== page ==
Here we have Northern California's instrumental trio known as Abnormal Thought Patterns (ATP for short). ATP consists of brothers Troy (b) and Jasun (g) Tipton, with their longtime friend and drummer Mike Guy. The three of them, made up the instrumental parts of the band Zero Hour. Zero Hour in my opinion was one of the most underrated progressive metal bands ever. Insane musicianship, great songwriting, and a sound all their own. This is their first full length disc as ATP, with an EP that came out in 2011, read the review here.
The first four songs, continue the The Velocity and Acceleration Movement pieces from the EP. Where one song ends, the other begins. To some it may sound like one song, to me each song has its own personality. Whether its the speed of which they are played, the notes that are used, something different can be heard from each song. Calculating Patterns is next, with its jazz/fusion feel and mechanical sounding percussion.
Harmonic Oscillators brings back the insane, from the opening sweep guitar solos, to Troy's very audible bass lines. While it feels like each instrument is playing a different song, it sounds very cohesive. The chaos that is ATP's music is definitely showcased with this song. 4 String Lullaby is Troy getting some solo time. This song should not be considered a filler song, due to the fact, what he is playing, is technical and proficient. The haunting clean guitar tones of Autumn come in next. This song shows Jasun putting some restrain on his guitar pyrotechnics. The song reaches a climax at the one minute and thirty second point, with Troy's bass arpeggios (a technique in which notes in a chord are played individually) coming through.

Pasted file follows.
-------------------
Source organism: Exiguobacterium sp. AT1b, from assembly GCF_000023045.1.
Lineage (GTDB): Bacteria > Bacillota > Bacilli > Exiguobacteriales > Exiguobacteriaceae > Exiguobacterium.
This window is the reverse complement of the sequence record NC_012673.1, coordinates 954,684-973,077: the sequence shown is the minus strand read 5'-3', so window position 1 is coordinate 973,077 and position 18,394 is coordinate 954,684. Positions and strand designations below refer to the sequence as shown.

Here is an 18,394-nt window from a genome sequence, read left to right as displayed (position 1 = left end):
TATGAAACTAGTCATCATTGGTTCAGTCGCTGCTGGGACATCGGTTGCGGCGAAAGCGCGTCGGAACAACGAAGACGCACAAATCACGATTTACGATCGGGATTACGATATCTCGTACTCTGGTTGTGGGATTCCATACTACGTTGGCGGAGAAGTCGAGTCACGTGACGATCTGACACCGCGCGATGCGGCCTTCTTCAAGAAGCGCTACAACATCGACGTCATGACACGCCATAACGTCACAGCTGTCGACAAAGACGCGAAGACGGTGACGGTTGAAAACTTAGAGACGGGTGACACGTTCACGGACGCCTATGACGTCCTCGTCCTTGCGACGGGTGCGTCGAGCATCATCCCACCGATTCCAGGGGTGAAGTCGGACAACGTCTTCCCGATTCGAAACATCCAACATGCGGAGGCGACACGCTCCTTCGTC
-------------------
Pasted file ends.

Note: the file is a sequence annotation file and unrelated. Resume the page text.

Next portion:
The next song is the title track, which again showcases the pure instrumental prowess of the band, and is worthy of the disc's title track. Electric Sun 2.0 is a revamped and recorded version of part one from their EP. Quintessence is another jazz/fusion style song. With the distortion dialed down, the clean tone of Jasun's notes come through. The sheer amount of notes and what he is playing, makes this song a highlight. Mike Guy's poly-rhythmic drumming, is amazing. His playing throughout the disc is virtuoso, and while the Tipton brothers get a lot of the attention, Guy's drumming is definitely not overshadowed.
This disc may not be for everyone. Some may say this disc is nothing but instrumental meandering, others may find it fascinating. If instrumental CDs are not your go to CD, this disc may not change your mind. I believe fans of bands like Death or Atheist will enjoy this disc as much as fans of guitar gods like Tony McAlpine or Steve Vai. This is a disc best listened to it in one sitting, preferably with headphones on. What Abnormal Thought Patterns brings here, is an instrumental soundscape, that will shred one minute, while calming you the next, and is truly the sum of all its parts. Easily recommended to those who enjoy instrumental music.
Abnormal Thought Patterns brings an instrumental soundscape that will shred one minute, and then calm you the next.
Mat Sinner is both an icon and legend in the German, and the larger European, hard rock and heavy metal scene. Cranking out music since 1982, Sinner is an industrious and prolific musician and producer whether through his namesake band, the heavy metal heroes Primal ... [ Read More ]